It’s rather disappointing to discover that merely one room has been allotted to host Freud and Eros: Love, Lust and Longing and that of about two-thousand objects that Freud amassed in his lifetime, only twenty-nine are being displayed.
However, before taking a closer look at these antiquities usually to be found in Freud’s study, the visitor is invited to peep into the neurologist’s private affairs: a selection from the hundreds of letters exchanged between him and his future wife Martha Bernays aims to shed light on the way the two correspondents perceived love.
We understand that Freud supported an expression of feelings without restraints, all the while keeping a conservative approach to the subject of women’s emancipation. In the letter written on November 15th 1883 he warned his fiancée against reading further material on John Stuart Mill, who advocated women’s rights. In this missive, Freud invited Martha to vow herself to a more domestic life. Considering his research significantly paved the way towards a liberation of feminine sexuality, Freud’s opinions seem at least confused.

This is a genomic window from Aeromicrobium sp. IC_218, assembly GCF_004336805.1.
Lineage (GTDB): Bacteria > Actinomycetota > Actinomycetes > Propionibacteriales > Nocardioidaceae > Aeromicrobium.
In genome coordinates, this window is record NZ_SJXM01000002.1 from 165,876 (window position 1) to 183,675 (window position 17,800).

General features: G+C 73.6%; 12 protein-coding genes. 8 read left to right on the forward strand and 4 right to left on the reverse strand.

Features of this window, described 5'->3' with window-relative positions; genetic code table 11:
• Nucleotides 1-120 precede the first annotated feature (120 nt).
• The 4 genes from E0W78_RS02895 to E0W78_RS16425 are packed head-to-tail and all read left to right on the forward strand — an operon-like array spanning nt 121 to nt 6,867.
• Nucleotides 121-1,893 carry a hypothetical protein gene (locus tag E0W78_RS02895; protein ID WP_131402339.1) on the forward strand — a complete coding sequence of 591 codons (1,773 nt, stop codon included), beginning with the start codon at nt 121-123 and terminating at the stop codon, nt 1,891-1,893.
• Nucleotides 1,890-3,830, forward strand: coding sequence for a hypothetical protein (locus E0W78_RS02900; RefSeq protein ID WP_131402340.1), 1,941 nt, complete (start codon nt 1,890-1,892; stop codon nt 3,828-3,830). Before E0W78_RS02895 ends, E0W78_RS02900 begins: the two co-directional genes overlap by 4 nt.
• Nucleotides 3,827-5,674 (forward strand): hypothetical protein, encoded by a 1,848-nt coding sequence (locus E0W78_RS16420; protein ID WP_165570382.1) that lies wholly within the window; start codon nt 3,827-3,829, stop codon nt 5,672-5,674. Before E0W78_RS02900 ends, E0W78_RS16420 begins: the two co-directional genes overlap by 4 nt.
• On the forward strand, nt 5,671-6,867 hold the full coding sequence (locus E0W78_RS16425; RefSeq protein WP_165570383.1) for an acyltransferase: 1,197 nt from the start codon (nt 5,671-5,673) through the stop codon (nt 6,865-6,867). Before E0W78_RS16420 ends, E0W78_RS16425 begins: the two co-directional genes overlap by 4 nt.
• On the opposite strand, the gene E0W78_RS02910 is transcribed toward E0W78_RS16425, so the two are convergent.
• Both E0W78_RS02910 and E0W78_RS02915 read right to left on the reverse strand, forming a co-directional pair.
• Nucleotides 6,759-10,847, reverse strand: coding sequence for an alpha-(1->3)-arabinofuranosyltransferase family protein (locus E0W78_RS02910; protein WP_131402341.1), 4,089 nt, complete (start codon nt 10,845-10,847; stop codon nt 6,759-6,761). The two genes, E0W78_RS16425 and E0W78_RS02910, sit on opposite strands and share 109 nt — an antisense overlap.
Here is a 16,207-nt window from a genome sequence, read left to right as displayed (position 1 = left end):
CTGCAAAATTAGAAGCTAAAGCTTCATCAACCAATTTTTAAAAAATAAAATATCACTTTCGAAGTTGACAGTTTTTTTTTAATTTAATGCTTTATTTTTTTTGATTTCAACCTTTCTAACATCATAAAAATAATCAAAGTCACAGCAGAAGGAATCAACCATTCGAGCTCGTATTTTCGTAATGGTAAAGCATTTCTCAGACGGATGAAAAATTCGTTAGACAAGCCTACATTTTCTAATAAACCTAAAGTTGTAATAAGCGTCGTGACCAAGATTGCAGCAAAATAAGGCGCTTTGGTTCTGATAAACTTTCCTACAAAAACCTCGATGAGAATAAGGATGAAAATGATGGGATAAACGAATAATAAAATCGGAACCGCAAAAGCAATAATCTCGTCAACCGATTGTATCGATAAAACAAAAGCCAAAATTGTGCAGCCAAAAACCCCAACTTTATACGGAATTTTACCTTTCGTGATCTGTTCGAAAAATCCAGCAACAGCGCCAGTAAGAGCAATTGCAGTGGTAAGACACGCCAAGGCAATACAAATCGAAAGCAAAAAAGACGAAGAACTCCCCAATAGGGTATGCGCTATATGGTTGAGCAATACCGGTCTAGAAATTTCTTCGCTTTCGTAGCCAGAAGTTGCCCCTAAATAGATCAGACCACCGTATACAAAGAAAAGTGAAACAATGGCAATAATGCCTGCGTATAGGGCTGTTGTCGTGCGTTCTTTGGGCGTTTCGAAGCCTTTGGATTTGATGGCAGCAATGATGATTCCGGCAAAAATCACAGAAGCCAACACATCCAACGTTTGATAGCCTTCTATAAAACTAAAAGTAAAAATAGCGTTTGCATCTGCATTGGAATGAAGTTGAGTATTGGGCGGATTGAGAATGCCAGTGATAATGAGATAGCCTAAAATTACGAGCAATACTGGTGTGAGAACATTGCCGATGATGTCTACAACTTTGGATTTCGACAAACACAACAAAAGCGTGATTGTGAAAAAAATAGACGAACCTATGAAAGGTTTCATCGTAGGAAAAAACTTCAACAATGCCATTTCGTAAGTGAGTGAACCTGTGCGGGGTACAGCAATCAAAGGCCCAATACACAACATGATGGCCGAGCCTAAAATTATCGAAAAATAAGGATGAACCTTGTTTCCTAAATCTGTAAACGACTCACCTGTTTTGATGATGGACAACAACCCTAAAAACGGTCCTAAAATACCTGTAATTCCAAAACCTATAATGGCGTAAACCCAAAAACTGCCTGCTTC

On the other side of the room are the items picked from the neurologist’s collection: erotes, figurines and amulets – all epitomising different Freudian theories.
For example Eros, circa 150-100 B.C., embodies the more sentimental expression of Love: the vital energy erupting from its body shape and posture suggests love’s awakening. Citing Plato, who said that desire is directed towards “what you don’t have…what you need”, we learn that Freud once told Jung he “must have an object to love”, revealing the importance he gave to longing.
This exhibition also explores Freud’s inquiries on Eros as the libidinal drive, the Lust strictly related to the physical sphere. A statuette of Venus from the 1st or 2nd century A.D is emblematic. The goddess, gazing at herself in a mirror, is associated with the pleasures of the flesh. The caption links it to the famous penis-envy theory, adding incongruity to Freud’s ideas.
Freud also possessed many amulets depicting genitalia. They didn’t have erotic significance for the earlier civilisations who created them but were used as good luck charms, like the “fist and phallus” talisman conceived to wish strength and protection. Bearing this in mind Freud got to despise his contemporaries’ conformist concept that genitals were shameful.
Apparently inconclusive, the main exhibition is actually accompanied by some works scattered around the museum and created by contemporary artists drawing inspiration from Freud’s theories. They risk going unnoticed, look out for them.
Furthermore, there will be various events related to Love, Lust and Longing throughout its run.
All in all the exhibition could have been more in-depth, but it still has its raison d’être.
Freud and Eros: Love, Lust and Longing is on until 8th March 2015 at the Freud Museum, for further information visit here.